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A modelling framework to quantify the power system benefits from ocean energy deployments
University of Edinburgh, UK.
University of Edinburgh, UK.
RISE Research Institutes of Sweden, Safety and Transport, Measurement Technology.ORCID iD: 0000-0003-1661-3410
CorPower Ocean, Sweden.
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2023 (English)In: Applied Energy, ISSN 0306-2619, E-ISSN 1872-9118, Vol. 347, article id 121413Article in journal (Refereed) Published
Abstract [en]

It is understood that electricity generation from the waves and tides can be temporally and spatially offset from other, more established variable renewables, such as wind and solar. However, it is less well understood how this offsetting can impact on power system operation. A novel modelling framework has been developed to quantify the potential benefit of including higher proportions of ocean energy within large-scale electricity systems. Economic dispatch modelling is utilised to model hourly supply–demand matching for a range of sensitivity runs, adjusting the proportion of ocean energy within the generation mix. The framework is applied to a 2030 case study of the power system of Great Britain, testing installed wave or tidal stream capacities ranging from 100 MW to 10 GW. For all sensitivity runs it has been found that ocean energy increases renewable dispatch, reduces dispatch costs, reduces generation required from fossil fuels, reduces system carbon emissions, reduces price volatility, and captures higher market prices. For example, including 1 GW of wave displaces up to £137M and 128 ktCO2 over the year of dispatch modelled. Similarly, 1 GW of tidal stream displaces up to £95M and 87 ktCO2. When including 10 GW of ocean energy, dispatch costs reduce by up to 7% and carbon emissions reduce by up to 29%. This analysis has included the development and publication of open source models of the Great British power system. © 2023 The Authors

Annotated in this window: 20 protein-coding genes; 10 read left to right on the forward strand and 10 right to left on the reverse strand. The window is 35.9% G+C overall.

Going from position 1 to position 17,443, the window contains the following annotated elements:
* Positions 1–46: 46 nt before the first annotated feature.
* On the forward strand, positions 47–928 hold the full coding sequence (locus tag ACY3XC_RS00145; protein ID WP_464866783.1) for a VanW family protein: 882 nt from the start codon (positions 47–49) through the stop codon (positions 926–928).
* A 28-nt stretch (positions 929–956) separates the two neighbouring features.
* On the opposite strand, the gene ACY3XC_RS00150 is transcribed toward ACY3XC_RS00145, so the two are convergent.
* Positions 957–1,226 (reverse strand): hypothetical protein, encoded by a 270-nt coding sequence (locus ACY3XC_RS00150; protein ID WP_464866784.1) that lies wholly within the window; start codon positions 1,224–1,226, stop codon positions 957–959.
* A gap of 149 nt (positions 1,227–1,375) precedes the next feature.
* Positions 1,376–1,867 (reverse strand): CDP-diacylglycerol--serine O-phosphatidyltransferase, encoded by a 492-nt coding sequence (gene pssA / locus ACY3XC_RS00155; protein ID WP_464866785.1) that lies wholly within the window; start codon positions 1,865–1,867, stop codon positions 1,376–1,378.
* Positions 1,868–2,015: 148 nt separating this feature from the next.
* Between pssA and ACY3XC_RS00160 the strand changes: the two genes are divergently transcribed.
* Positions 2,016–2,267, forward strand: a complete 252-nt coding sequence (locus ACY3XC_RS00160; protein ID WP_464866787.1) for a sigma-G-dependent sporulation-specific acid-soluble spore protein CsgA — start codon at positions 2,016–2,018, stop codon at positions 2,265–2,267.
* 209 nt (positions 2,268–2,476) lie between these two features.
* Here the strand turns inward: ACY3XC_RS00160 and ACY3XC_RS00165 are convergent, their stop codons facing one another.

Place, publisher, year, edition, pages
Elsevier Ltd , 2023. Vol. 347, article id 121413
Keywords [en]
Economic dispatch, Power system modelling, Renewable energy, Tidal stream energy, Wave energy, United Kingdom, Carbon, Cost reduction, Electric load dispatching, Oceanography, Open systems, Tidal power, Wave energy conversion, Carbon emissions, Modelling framework, Ocean energy, Power, Power system modeling, Renewable energies, Tidal streams, alternative energy, carbon emission, economic analysis, electricity generation, fossil fuel, solar power, wave power, wind power, Fossil fuels
National Category
Energy Engineering
Identifiers
URN: urn:nbn:se:ri:diva-65984DOI: 10.1016/j.apenergy.2023.121413Scopus ID: 2-s2.0-85163162634OAI: oai:DiVA.org:ri-65984DiVA, id: diva2:1790568
Note

The authors gratefully acknowledge financial support through the EVOLVE project. This collaborative project has received support under the framework of the OCEANERA-NET COFUND project, which has received funding from the European Union under the Horizon 2020Programme (European Commission Grant Agreement No. 731200), with funding provided by the following national/ regional funding organisations: Scottish Enterprise, Swedish Energy Agency, and Fundação para a Ciência e a Tecnologia. 

Available from: 2023-08-23 Created: 2023-08-23 Last updated: 2023-08-23Bibliographically approved

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Vardanyan, Yelena

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